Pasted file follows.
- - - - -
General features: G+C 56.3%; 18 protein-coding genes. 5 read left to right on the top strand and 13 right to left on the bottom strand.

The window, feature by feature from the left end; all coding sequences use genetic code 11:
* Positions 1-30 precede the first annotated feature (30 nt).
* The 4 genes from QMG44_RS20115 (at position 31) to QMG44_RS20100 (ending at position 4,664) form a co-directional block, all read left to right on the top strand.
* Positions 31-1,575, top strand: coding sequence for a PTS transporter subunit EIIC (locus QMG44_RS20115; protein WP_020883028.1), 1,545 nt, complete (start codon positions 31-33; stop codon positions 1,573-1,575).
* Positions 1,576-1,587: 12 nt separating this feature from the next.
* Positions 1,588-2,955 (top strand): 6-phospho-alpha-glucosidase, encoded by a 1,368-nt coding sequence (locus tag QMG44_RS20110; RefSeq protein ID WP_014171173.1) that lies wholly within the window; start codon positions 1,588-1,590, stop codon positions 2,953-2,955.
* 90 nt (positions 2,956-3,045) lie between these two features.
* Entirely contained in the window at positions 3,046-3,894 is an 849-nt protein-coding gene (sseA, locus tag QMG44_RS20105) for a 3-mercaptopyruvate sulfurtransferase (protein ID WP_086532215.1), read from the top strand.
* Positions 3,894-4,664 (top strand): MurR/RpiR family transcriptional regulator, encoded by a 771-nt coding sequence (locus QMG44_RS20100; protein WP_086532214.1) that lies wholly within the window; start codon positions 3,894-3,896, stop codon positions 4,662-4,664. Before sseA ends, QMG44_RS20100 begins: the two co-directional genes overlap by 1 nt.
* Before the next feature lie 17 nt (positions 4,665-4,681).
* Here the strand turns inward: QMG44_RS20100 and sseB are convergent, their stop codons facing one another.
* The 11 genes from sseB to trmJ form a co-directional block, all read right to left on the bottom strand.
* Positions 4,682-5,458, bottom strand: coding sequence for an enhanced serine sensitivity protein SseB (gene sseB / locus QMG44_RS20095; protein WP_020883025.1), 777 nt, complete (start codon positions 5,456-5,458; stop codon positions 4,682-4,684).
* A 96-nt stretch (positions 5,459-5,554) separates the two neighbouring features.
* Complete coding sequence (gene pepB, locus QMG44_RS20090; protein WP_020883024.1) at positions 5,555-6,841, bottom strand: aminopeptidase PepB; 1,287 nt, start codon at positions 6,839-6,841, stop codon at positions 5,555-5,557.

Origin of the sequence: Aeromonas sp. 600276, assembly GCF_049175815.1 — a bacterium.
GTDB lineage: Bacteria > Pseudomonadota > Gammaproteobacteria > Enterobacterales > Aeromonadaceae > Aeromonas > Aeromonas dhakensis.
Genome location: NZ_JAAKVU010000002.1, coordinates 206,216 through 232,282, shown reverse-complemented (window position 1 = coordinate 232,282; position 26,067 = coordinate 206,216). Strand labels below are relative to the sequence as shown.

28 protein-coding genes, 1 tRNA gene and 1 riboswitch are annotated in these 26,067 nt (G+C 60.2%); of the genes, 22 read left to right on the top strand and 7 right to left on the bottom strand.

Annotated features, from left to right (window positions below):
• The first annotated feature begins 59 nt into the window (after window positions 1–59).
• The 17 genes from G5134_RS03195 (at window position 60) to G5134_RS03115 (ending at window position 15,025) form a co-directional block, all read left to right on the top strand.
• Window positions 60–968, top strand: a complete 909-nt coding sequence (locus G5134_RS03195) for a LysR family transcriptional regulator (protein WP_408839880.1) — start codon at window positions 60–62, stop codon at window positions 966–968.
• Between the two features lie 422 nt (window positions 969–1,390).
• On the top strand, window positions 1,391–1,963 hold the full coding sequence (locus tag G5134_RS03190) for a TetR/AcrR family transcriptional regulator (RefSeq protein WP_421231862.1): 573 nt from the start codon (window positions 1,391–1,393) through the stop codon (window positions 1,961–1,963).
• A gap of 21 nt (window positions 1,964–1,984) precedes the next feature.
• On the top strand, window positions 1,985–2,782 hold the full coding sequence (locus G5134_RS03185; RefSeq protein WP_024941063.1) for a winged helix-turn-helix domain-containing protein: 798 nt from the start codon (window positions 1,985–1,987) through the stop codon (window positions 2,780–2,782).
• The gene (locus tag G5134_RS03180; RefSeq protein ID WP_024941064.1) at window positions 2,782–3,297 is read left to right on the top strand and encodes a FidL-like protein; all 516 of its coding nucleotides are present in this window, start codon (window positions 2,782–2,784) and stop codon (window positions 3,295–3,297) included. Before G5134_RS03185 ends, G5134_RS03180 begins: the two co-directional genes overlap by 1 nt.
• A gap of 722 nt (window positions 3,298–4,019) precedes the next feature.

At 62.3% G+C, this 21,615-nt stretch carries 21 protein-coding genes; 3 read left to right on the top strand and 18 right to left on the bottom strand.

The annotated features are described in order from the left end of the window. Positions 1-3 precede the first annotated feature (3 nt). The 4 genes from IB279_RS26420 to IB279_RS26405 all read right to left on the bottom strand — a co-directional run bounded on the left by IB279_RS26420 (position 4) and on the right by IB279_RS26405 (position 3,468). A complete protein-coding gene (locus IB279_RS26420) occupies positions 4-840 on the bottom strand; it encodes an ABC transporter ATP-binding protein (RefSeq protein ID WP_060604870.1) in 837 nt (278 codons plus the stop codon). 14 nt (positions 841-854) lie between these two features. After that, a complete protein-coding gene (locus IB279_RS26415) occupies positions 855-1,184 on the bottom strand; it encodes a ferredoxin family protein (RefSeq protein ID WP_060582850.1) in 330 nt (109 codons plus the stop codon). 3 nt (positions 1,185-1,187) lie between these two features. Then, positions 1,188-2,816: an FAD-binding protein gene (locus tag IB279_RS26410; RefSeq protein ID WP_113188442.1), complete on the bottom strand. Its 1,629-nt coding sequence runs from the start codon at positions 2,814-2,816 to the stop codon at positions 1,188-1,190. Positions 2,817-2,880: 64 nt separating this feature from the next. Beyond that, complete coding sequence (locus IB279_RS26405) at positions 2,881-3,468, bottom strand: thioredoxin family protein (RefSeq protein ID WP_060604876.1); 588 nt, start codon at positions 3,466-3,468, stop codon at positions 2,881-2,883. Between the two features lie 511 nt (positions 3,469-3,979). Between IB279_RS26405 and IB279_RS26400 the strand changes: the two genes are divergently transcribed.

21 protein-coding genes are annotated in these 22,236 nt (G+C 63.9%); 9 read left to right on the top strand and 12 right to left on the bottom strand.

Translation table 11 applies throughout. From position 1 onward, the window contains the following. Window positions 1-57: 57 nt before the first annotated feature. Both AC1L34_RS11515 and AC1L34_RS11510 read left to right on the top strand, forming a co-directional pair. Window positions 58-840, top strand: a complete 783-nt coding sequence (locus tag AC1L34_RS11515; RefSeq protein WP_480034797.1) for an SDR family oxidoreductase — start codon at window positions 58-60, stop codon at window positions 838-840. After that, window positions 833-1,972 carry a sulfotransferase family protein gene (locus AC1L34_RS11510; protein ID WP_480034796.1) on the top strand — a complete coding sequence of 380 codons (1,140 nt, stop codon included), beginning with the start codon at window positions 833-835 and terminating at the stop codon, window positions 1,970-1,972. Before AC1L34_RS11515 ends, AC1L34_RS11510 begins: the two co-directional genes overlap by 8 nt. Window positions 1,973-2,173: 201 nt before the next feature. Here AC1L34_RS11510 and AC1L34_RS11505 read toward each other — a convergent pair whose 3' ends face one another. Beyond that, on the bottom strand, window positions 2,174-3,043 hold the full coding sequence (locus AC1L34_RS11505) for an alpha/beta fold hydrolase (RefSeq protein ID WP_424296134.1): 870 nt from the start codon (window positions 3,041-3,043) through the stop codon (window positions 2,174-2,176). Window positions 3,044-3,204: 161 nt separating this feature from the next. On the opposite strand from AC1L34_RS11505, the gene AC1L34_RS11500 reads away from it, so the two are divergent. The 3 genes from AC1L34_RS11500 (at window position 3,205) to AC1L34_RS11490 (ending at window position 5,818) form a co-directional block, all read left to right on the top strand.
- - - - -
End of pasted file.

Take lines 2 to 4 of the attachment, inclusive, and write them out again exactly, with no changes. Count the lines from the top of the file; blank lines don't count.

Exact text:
The window, feature by feature from the left end; all coding sequences use genetic code 11:
* Positions 1-30 precede the first annotated feature (30 nt).
* The 4 genes from QMG44_RS20115 (at position 31) to QMG44_RS20100 (ending at position 4,664) form a co-directional block, all read left to right on the top strand.